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Be prepared to explain why you pay some employees more

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in Compensation and Benefits,Human Resources,Leaders & Managers,Performance Reviews

Chances are, you don’t pay everyone who performs the same job exactly the same amount of money. You may, for example, have negotiated a higher rate of pay for a new employee to fill a critical shortage. Or you may pay less to recently hired employees than those loyal workers who have been with you for several years. Those are all valid and defensible reasons.

That doesn’t mean, however, that you won’t be sued under the Equal Pay Act (EPA) if it turns out that men are being paid on average more than women who hold the same job.

Advice: That’s why it’s a good idea to regularly review your payroll, looking for any lurking problems. If you find a disparity, come up with an explanation based on seniority, merit, production quantity or quality, or any other factor than sex. If there is no explanation that fits in those categories, consider revamping your compensation plan to equalize wages.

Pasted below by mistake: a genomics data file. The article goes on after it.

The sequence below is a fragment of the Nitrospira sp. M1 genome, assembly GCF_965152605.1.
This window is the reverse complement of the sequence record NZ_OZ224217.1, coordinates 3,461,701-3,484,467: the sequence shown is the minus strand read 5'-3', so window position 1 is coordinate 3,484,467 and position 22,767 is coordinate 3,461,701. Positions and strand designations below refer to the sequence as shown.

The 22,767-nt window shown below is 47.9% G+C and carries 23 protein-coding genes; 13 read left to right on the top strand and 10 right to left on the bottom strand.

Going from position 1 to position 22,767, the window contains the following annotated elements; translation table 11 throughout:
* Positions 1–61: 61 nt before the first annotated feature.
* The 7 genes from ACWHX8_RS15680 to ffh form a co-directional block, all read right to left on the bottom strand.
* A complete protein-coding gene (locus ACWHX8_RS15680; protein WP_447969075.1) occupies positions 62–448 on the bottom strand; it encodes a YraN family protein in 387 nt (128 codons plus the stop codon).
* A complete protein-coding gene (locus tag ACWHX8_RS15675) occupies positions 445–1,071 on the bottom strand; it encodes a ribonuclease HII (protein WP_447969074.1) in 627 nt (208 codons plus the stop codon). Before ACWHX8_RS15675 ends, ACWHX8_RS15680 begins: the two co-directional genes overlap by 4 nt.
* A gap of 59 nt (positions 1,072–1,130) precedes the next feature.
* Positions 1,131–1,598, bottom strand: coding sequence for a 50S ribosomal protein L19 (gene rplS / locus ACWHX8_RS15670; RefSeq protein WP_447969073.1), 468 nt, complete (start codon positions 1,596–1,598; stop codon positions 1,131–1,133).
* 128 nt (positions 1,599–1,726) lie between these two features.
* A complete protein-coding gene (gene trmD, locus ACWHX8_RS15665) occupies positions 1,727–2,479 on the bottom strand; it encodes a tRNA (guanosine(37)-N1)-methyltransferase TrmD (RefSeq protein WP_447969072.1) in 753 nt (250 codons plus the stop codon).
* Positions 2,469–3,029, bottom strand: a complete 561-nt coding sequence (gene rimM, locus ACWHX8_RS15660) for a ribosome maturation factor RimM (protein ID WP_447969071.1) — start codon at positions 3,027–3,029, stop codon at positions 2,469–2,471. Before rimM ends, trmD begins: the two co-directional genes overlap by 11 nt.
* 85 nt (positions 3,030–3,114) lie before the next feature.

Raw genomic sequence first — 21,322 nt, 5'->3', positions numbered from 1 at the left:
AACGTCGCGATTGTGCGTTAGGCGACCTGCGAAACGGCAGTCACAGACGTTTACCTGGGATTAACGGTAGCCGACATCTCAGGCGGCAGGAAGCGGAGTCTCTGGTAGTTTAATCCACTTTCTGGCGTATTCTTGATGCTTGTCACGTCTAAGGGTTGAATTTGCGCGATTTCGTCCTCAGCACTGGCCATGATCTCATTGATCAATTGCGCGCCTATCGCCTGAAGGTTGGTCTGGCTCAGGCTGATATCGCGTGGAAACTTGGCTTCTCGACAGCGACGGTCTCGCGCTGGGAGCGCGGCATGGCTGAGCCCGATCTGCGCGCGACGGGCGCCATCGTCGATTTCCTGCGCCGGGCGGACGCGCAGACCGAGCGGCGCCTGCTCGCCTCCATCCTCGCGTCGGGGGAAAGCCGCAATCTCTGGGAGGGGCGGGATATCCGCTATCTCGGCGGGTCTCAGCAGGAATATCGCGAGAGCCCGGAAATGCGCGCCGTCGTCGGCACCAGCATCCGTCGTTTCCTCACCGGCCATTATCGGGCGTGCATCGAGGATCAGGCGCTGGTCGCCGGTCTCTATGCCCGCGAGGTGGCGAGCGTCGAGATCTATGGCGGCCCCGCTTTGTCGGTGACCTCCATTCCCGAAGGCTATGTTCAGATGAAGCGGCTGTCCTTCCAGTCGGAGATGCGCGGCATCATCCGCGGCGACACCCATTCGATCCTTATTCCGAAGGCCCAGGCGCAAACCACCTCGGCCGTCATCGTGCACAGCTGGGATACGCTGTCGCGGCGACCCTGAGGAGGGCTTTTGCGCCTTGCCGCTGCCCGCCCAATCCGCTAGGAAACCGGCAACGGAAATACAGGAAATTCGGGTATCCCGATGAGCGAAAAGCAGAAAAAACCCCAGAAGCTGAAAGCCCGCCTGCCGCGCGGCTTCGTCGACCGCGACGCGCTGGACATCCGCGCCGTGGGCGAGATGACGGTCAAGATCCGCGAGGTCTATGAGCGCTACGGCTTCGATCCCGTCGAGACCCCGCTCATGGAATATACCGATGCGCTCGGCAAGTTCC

Recent case: Her employer discharged Loretta Rosa during a work slowdown because she was the production worker with the worst performance reviews. For more than a decade, she had been a problem employee, unable to get along with others.

When she lost her job, she looked around for a reason to sue. One claim she hit on was equal pay for equal work. She claimed that the company violated the EPA by paying male warehouse workers more than female warehouse workers like herself.

Her case fell apart as soon as the company reviewed its records and discovered that at least one male warehouse worker (who had been hired later than a female counterpart) earned less. It raised seniority as the explanation for the disparity and reasoned that anyone hired later was paid less, regardless of their sex. The court tossed out the case. (Rosa v. Seiko, No. 05-4406, DC NJ, 2008)

Final note: There recently has been renewed interest in federal legislation to improve on the EPA. One proposal would allow employees to sue for salary disparities decades after an alleged discriminatory pay decision. Another would require employers to make sure that comparable jobs, not just equal jobs, provide the same pay. 

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